by Andilyn Jenkins
This year our family is in the Mesa Easter Pageant. We auditioned in October, received the cast list in December, and began rehearsals last Saturday. At first, I was hesitant to bring up the idea to Aaron. I know the time commitment a play takes, and I wasn’t confident our young family could handle the stress that late nights cause. But a friend of mine encouraged me, promising me that anything we sacrificed would be replaced by immeasurable blessings. So I took a step of faith, spurred by my own burning desire to be back in a show, and brought it up with Aaron expecting resistance; after all, he’s been a show-widower before and knows probably even better than I do what kind of sacrifice theatre is on the family.
I researched the show, read the requirements, checked the dates, asked lots of questions, and then came prepared with my pros and cons to discuss our options with Aaron.
“Aaron, auditions for the Easter Pageant are next week. I think it would be an incredible opportunity for our family if we all auditioned together now while we don’t have any kids in school,” I said, waiting for his questions.
“That sounds like a great idea.”
“Oh. Well,” I said, wondering what to do with all of my preparation, “yes. It is. Cool! Let’s do it, then!”
And that’s how we got to rehearsal on a sweaty Saturday in March in front of the temple standing on the stage with a crying 15-month-old and a four-year-old swinging from my arms whining, “Mom, when will we be done? This is so boring!”
And I kept wondering . . . where are all those blessings?
My patience was thin at-best, Evan the toddler came down with a fever, and Evelyn was obstinate and moody—reflecting my own mood like a big, whiny mirror.
This pageant was a terrible idea. Look what I did to my family. We are all so stressed; I have no energy left to deal with kids, and I have fifteen other things going on right now that need my time and attention beyond this.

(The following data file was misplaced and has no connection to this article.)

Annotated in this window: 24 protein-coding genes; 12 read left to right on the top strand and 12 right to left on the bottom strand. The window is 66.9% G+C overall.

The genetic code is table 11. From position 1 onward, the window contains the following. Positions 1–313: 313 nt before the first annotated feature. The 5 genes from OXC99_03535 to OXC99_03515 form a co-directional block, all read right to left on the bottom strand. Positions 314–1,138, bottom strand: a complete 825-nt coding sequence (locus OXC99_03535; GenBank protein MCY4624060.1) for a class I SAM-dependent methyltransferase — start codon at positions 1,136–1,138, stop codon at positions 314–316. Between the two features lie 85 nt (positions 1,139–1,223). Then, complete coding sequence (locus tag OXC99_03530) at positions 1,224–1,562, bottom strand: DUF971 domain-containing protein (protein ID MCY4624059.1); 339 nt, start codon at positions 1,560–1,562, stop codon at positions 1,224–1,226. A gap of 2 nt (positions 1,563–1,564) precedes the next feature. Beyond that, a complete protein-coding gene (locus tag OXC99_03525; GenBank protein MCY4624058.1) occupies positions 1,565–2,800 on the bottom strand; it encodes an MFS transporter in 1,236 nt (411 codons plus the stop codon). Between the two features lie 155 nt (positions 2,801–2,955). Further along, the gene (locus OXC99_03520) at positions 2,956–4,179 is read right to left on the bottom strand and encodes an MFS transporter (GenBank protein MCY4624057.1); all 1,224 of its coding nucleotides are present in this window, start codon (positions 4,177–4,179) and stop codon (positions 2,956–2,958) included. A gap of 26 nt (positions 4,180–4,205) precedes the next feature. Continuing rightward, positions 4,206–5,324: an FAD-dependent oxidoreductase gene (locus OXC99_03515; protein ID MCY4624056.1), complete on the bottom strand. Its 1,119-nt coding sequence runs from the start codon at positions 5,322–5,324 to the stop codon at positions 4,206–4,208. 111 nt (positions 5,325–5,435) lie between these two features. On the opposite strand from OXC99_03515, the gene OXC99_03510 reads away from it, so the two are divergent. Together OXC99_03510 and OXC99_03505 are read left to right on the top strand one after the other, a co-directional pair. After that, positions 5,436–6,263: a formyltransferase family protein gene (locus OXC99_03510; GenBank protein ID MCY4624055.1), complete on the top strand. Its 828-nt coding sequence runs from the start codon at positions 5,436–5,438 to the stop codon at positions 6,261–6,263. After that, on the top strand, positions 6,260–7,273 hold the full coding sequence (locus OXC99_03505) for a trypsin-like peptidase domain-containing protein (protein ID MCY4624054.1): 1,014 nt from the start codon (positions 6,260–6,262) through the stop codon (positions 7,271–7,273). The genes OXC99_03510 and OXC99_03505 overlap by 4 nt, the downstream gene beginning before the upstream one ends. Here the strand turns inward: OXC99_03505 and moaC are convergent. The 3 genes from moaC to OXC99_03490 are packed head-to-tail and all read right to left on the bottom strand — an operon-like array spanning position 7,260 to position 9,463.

So I prayed. I prayed for patience. I prayed for sleep. I prayed for strength. And I prayed for optimism. And nothing really changed. Until last night. We left Evan at home with my mom while Aaron, Evelyn, and I went to rehearsal to block the “Jesus with the Children” scene.
The scene felt so familiar. I’ve been at many playgroups where Evelyn’s quiet first impression leads to invisibility and she watches from the wall while the kids play a game. Rarely, a kind child notices Evelyn and includes her. And so it was here: all the young children circle around Jesus Christ and dance, and Evelyn lacks the courage to be included. She stands and moves closer to me instead of meeting Jesus. And my heart breaks because I know what she’s missing, and it’s not Candyland. She’s missing a chance to hear her name from His lips and know that He loves her infinitely more than Aaron and I are capable of.
But I try to console my motherly heart. Evelyn doesn’t know what she’s missing. And she is healthy and whole; there is no reason she deserves to meet Him more than any of the other children. We can see Him. We can feel the Spirit. Surely, that can be enough.
But then He seeks her out, and I get to give her away. He brings her to the heart of the group of children and places her on His knee then gives her a squeeze. And Evelyn, feeling His love for her, treats Him like her own big brother, even though moments before He was a stranger, and gives Him a kiss. End scene.
And that's when I knew this Easter Pageant thing was a terrible idea—because it kidnapped me. And I was powerless to loosen its grip. This was not a one-year experience. I would do whatever I needed to be in this show again and again. Because I now know why I’m sacrificing—why my whole family is sacrificing. We are testifying that Christ lives. Christ knows you by name and finds you when you are alone to give you a hug from an infinitely loving big brother.
I found this image from last year's show here. Photo by Scott P. Adair
Please come support those who have sacrificed so much to make this season's production possible. Please come to see a beautiful witness of Jesus Christ and refocus on Him this Easter. For information on dates and times click here.